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The future of language - Washington Post article

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The future of language - Washington Post
By Rick Noack September 24 (interesting graphics in the article) 

To some extent, Americans have an advantage over much of the world's population: The country's two most widely
spoken languages — English and Spanish — are among the most widely spoken worldwide. So, are Americans still
willing to take language classes?

The number of American students who learned a language other than English decreased by about 100,000 between
2009 and 2013, according to research by the Modern Language Association. For many, taking a class in economics
might seem more beneficial than a French course. But is it really?

The Chinese dialects combined already have more native speakers than any other language, followed by Hindi and
Urdu, which have the same linguistic origins in northern India. English comes next with 527 million native speakers.
Arabic is spoken by nearly 100 million more native speakers than Spanish, which has 389 million speakers.

Which languages will dominate the future? Predictions vary, depending on your location and purpose. But here are a
few ways to approach this question.

You want to make money in growth markets? These will be your languages. In a recent U.K.-focused report,
the British Council, a think tank, identified more than 20 growth markets and their main languages. The report features
languages spoken in the so-called BRIC countries — Brazil, Russia, India, China — that are usually perceived as the
world's biggest emerging economies, as well as more niche growth markets that are included in lists produced by
investment bank Goldman Sachs and services firm Ernst & Young.

"Spanish and Arabic score particularly highly on this indicator," the British Council report concluded for the U.K. However,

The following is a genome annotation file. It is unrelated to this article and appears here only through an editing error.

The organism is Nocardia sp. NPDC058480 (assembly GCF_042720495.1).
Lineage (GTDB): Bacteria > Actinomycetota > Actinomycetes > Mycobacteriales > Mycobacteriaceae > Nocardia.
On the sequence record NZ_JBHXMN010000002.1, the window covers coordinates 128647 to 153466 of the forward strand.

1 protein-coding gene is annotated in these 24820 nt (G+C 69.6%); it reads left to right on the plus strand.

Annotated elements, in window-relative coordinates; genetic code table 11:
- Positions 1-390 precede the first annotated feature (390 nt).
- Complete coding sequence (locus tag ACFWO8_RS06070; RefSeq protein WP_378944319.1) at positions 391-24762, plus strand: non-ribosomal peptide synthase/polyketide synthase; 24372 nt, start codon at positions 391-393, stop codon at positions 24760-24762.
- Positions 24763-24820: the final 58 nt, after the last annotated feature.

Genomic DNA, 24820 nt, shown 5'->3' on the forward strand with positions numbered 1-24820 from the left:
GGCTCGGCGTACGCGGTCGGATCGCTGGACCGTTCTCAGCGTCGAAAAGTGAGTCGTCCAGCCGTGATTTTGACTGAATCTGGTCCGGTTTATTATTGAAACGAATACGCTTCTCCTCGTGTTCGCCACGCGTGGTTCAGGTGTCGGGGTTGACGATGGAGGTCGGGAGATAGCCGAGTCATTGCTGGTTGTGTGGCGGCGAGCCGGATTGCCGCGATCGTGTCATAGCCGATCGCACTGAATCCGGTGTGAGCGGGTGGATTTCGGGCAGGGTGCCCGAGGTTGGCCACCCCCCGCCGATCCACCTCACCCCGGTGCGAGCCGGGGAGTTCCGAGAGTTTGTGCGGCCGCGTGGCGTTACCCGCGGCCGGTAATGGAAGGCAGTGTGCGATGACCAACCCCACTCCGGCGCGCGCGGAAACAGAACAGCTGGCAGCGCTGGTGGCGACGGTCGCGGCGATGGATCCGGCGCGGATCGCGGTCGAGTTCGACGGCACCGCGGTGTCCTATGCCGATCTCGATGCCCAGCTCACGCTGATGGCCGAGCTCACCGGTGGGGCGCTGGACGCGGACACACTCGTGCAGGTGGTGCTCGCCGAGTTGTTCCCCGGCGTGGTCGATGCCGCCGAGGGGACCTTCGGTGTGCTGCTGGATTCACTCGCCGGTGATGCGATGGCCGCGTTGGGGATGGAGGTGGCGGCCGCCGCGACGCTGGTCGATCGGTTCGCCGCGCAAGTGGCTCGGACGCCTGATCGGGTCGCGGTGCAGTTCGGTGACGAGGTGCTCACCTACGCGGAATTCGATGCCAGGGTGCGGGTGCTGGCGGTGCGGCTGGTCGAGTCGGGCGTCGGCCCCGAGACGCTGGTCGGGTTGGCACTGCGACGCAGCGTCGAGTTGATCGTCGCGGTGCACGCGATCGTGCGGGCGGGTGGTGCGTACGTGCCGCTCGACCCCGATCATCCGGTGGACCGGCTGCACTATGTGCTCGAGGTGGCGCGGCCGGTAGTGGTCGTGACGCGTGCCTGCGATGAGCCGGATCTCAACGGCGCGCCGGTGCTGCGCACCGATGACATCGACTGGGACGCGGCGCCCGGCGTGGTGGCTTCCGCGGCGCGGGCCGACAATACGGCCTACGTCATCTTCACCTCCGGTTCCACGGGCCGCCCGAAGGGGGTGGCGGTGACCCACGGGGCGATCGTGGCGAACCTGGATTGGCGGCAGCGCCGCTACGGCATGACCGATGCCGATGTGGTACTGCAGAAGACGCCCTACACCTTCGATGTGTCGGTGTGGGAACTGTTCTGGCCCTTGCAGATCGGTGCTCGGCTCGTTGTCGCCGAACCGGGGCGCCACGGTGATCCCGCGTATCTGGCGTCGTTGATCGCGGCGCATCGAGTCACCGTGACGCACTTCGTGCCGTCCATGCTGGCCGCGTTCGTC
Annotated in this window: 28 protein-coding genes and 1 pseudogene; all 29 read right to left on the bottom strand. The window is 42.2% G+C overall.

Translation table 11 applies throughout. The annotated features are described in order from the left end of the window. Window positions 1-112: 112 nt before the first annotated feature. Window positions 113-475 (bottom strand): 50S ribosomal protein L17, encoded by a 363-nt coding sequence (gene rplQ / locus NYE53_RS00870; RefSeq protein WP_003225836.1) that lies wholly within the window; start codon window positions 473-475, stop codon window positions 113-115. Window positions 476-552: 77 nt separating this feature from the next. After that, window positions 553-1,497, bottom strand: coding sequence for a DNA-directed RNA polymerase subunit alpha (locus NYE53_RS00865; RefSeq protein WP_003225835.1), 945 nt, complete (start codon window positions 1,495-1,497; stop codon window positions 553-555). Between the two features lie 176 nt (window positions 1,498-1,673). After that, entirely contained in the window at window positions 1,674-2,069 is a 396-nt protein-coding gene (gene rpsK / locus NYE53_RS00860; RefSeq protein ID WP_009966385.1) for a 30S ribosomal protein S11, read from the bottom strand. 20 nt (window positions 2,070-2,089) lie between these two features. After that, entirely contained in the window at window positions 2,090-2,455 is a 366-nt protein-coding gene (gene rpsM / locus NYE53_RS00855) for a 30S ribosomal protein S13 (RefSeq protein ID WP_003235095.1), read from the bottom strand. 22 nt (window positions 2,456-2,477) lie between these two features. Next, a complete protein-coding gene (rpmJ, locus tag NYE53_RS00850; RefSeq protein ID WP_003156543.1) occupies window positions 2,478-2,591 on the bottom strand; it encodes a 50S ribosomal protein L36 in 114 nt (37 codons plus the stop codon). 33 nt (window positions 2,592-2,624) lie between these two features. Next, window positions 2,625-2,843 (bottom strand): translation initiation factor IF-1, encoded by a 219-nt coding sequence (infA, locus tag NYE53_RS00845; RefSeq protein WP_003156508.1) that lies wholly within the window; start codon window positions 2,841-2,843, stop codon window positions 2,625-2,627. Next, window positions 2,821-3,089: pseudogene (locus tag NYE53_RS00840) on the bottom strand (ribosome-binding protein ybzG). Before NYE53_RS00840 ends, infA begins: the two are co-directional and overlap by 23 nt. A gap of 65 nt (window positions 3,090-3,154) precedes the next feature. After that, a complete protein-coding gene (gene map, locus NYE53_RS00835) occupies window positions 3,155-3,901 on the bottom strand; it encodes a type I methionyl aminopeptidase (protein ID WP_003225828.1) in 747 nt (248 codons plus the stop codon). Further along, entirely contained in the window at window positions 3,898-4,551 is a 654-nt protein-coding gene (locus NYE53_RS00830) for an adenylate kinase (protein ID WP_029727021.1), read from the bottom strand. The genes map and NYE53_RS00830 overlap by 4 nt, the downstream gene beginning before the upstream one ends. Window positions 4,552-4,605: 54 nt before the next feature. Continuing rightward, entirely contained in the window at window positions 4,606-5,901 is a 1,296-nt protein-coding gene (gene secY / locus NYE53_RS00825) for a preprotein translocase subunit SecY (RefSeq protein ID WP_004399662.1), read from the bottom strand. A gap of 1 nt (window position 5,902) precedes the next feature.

when taking into account demographic trends until 2050 as laid out by the United Nations, the result is very different.

Hindi, Bengali, Urdu and Indonesian will dominate much of the business world by 2050, followed by Spanish, Portuguese,
Arabic and Russian. If you want to get the most money out of your language course, studying one of the languages listed
above is probably a safe bet.

Of course, demographic developments are hard to predict. Moreover, the British Council only included today's growth markets,
which says little about the growth potential of other nations that are still fairly small today. Also, Arabic and Chinese, for
instance, have many dialects and local versions, which could make it harder for foreigners to communicate.

Despite all that, the chart above gives a broad look into which linguistic direction the business world is developing: away from
Europe and North America, and more toward Asia and the Middle East.

You want to speak to as many people as possible? How about Chinese, Spanish or French? German linguistic expert
Ulrich Ammon, who conducted a 15-year-long study, recently released a summary of his research. In his book, Ammon
analyzes the languages with the most native speakers and the most language learners around the world. Especially for the
latter aspect, there is little original data available, which is why Ammon does not provide predictions of exact numbers of
speakers per language.

Here's his top three of the languages you should learn if you want to use the language as often as possible, everywhere in
the world. If you do not have time, however, don't worry too much: English will continue to top all rankings in the near future,
according to Ammon.

1. Chinese.  "Although Chinese has three times more native speakers than English, it's still not as evenly spread over the
world," Ammon said. "Moreover, Chinese is only rarely used in sciences and difficult to read and write."

2. Spanish. Spanish makes up for a lack of native speakers — compared with China — by being particularly popular as a
second language, taught in schools around the world, Ammon said.

3. French. "French has lost grounds in some regions and especially in Europe in the last decades," Ammon explained.
"French, however, could gain influence again if west Africa where it is frequently spoken were to become more politically stable
and economically attractive."

A 2014 study by the investment bank Natixis even predicted that French would become the world's most widely spoken language
by 2050. The authors of the study referred to were demographic growth prospects in Africa. "French is also widespread in many
smaller countries," Ammon said. However, the study did not take into account a significant fact: Not everyone who lives in
countries where French is  spoken is actually fluent in French.

You want to visit as many countries as possible but speak just one language?

Then English is your choice





 
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